[Milton-L] "due at their hour" PL 10.93

carl bellinger bcarlb at comcast.net
Wed Mar 14 14:46:51 EDT 2007


    Thanks much Matthew. Glad to think I may not be going too far in 
supposing a reference to a specific time of day at PL 10.93.

     It has crossed my mind on occasion, that since, as I presume, Milton 
meant PL to be audibly recited  --to be "solemnly pronounced with right 
accent and grace" (his phrase from '__Education')--  he may, just possibly 
(pure speculation)  have conceived of a reading event that both begins _and 
ends_ at a particular time on the clock. Surely too 'quick and dirty' a pace 
of reading [let's please finish this and get out of here] would contradict 
Milton's notion of what constitutes a solemn and graceful pronunciation. 
Well... [humor me] if Milton wants a twelve hour, rather than, say, a ten 
hour reading, then it would be a not in-elegant expedient to reference in 
the text, at two or three points, just that time of day which the folks in 
the salon were enjoying. I've done no calculations, but by the beginning of 
Book Ten even the most fit audience might be quite grateful for the cool 
breath of the day.

-Carl

----- Original Message ----- 
From: <ms493101 at ohio.edu>
To: "John Milton Discussion List" <milton-l at lists.richmond.edu>
Sent: Wednesday, March 14, 2007 11:09 AM
Subject: Re: [Milton-L] "due at their hour" PL 10.93


> Dear Carl,
>
> Interestingly, the 1560 Geneva, 1558 Bishop's Bible, the 1540 Great Bible, 
> and
> the 1611 Authorized Version all refer to this as "the cool of the day" at
> Genesis 3:8. The 1610 Duoay-Rheims, while stopping short of naming the 
> exact
> hour, renders it as "the afternoon air." Literally, the Hebrew here 
> (ru'ach)
> could be translated as "spirit" or "wind" or "breath" of the day. Sounds
> refreshing enough.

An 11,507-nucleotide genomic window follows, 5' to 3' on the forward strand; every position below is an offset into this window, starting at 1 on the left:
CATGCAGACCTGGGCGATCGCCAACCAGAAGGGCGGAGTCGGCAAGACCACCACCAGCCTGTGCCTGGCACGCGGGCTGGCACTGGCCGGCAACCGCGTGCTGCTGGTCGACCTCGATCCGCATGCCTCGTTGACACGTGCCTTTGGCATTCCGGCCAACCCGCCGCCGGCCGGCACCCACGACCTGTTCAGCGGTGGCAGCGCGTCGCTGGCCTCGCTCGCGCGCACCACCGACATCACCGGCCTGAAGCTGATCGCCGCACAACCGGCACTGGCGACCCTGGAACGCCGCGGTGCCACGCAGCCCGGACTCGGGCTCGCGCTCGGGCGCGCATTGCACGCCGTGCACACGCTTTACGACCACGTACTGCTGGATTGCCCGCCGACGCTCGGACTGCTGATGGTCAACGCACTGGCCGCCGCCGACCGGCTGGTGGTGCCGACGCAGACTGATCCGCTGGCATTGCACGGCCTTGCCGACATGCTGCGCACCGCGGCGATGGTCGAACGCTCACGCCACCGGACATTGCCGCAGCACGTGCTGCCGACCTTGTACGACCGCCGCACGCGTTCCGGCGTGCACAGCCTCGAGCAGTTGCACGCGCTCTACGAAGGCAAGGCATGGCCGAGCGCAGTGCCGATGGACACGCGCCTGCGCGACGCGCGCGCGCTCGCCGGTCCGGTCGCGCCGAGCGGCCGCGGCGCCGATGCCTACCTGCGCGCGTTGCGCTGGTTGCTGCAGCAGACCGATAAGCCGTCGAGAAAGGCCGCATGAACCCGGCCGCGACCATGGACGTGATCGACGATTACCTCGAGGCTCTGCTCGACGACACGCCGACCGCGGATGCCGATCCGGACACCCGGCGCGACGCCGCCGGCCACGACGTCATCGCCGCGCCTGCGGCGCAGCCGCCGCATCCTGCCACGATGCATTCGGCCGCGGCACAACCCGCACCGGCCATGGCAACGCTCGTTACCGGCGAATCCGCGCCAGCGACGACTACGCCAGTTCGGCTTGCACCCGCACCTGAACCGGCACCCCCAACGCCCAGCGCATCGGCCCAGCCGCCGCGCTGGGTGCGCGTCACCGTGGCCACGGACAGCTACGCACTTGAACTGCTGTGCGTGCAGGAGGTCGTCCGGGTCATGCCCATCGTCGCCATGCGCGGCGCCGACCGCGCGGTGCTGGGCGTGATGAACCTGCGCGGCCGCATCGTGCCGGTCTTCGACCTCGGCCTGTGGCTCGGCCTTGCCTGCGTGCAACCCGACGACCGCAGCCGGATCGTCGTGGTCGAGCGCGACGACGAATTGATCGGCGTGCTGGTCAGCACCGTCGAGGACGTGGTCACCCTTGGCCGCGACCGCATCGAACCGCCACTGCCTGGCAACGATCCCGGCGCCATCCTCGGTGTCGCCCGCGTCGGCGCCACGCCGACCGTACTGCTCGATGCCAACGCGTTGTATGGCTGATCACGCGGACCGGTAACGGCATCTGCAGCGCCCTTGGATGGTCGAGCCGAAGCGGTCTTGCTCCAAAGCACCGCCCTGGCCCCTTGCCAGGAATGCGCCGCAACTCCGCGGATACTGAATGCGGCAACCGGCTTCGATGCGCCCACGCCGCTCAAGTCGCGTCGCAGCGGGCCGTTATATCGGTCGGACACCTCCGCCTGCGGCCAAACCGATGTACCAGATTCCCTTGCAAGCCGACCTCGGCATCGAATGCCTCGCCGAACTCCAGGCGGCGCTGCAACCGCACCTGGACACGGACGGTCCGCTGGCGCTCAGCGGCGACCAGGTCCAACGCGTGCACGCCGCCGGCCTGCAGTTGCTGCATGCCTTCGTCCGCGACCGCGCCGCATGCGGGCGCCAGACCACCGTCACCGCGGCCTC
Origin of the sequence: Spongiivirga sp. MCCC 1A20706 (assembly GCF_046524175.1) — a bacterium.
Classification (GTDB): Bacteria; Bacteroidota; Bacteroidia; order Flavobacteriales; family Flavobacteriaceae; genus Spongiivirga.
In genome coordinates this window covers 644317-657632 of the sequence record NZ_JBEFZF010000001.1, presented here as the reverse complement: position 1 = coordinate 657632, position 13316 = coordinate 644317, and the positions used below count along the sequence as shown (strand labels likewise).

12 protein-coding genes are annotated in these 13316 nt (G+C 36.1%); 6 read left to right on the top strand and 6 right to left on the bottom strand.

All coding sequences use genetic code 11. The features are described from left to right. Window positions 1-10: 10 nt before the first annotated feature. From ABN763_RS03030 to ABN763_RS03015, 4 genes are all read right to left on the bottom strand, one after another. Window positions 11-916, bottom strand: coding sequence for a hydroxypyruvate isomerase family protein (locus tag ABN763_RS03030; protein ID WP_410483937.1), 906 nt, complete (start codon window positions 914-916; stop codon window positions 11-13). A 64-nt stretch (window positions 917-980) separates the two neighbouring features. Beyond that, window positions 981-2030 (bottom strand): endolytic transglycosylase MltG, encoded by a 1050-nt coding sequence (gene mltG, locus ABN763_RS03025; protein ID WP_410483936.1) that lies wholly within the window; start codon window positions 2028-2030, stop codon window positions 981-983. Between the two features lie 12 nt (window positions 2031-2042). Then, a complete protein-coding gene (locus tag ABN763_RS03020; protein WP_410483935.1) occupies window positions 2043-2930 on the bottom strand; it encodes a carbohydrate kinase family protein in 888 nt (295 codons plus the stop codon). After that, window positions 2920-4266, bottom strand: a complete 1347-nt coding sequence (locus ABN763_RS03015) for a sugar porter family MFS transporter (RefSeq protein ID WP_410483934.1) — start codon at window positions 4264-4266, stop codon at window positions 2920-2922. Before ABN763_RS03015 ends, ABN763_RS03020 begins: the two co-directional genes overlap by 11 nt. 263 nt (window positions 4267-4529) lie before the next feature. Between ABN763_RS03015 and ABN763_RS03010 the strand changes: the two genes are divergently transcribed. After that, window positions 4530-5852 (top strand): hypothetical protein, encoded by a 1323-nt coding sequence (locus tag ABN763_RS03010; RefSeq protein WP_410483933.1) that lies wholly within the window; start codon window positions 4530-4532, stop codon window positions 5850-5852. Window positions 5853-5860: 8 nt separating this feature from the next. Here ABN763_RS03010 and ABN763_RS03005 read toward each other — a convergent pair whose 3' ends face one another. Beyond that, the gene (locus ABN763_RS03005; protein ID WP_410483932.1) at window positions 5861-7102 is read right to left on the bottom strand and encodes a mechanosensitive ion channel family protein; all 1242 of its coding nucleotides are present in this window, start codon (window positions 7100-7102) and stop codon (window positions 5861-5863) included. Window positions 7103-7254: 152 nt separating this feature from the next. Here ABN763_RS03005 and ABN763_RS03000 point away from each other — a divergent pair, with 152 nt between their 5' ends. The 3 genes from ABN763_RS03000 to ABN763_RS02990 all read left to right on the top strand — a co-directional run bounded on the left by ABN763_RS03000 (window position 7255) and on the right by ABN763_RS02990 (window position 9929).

>
> Contast this period of the day with Genesis 18:1 where Abraham's visitors 
> were
> said to come "in the very heat of the day."
>
> At any rate, I don't think you are going too far by suggesting that this 
> refers
> to a specific time of day.
>
> Cheers,
>
> Matthew Stallard
> Ohio University
> Department of English Language and Literature
>
>
> Quoting carl bellinger <bcarlb at comcast.net>:
>
>> Dear scholars,
>>
>> Looking at PL 9.93...  Was there by convention a specific "hour" of
>> the
>> clock when, the "gentle Aires [are] due ... to fan the Earth?" The
>> language
>> might seem to suggest a specific hour of the day, but perhaps I'm
>> reading
>> too closely:
>>
>> 92: Now was the Sun in Western cadence low
>> 93: From Noon, and gentle Aires due at thir hour
>>
>> The ancient Christian service of vespers has "Now that we come to the
>>
>> setting of the sun and our eyes behold the vesper light," and
>> although I
>> doubt Milton here is making any kind of liturgical reference, the
>> passage
>> might represent [but that's my question] some at least psychological
>> if not
>> mystical convention.
>>
>> The whole ten line context is thick with terms and notions relating
>> to time;
>> please see below. Why such a concentration of chronological interest
>> at this
>> point in PL?
>>
>>  Thanks   -Carl
>>
>> * The word "now" appears three times.
>> * There is "sun" and "noon" and "eavning;"
>> * there is "low" [of th sun] and "western cadence" [whatever
>> "cadence" may
>> denote (?) it (also) suggests timing issues of a more or less precise
>>
>> nature];
>> * there is "due at thir hour," and "now wak'd."
>> * Finally, there is "Time" itself; and the _only_  reference in PL to
>>
>> "minutes."
>> * The collocation of "western cadence" and "gentle aires" is
>> revisited at
>> the close in "soft windes" and "day declin'd."
>>
>> PL Book 9:
>> 92: ____________________; the speed of Gods
>> 91: Time counts not, though with swiftest minutes wing'd.
>> 92: Now was the Sun in Western cadence low
>> 93: From Noon, and gentle Aires due at thir hour
>> 94: To fan the Earth now wak'd, and usher in
>> 95: The Eevning coole when he from wrauth more coole
>> 96: Came the mild Judge and Intercessor both
>> 97: To sentence Man: the voice of God they heard
>> 98: Now walking in the Garden, by soft windes
>> 99: Brought to thir Ears, while day declin'd,
>>
>>
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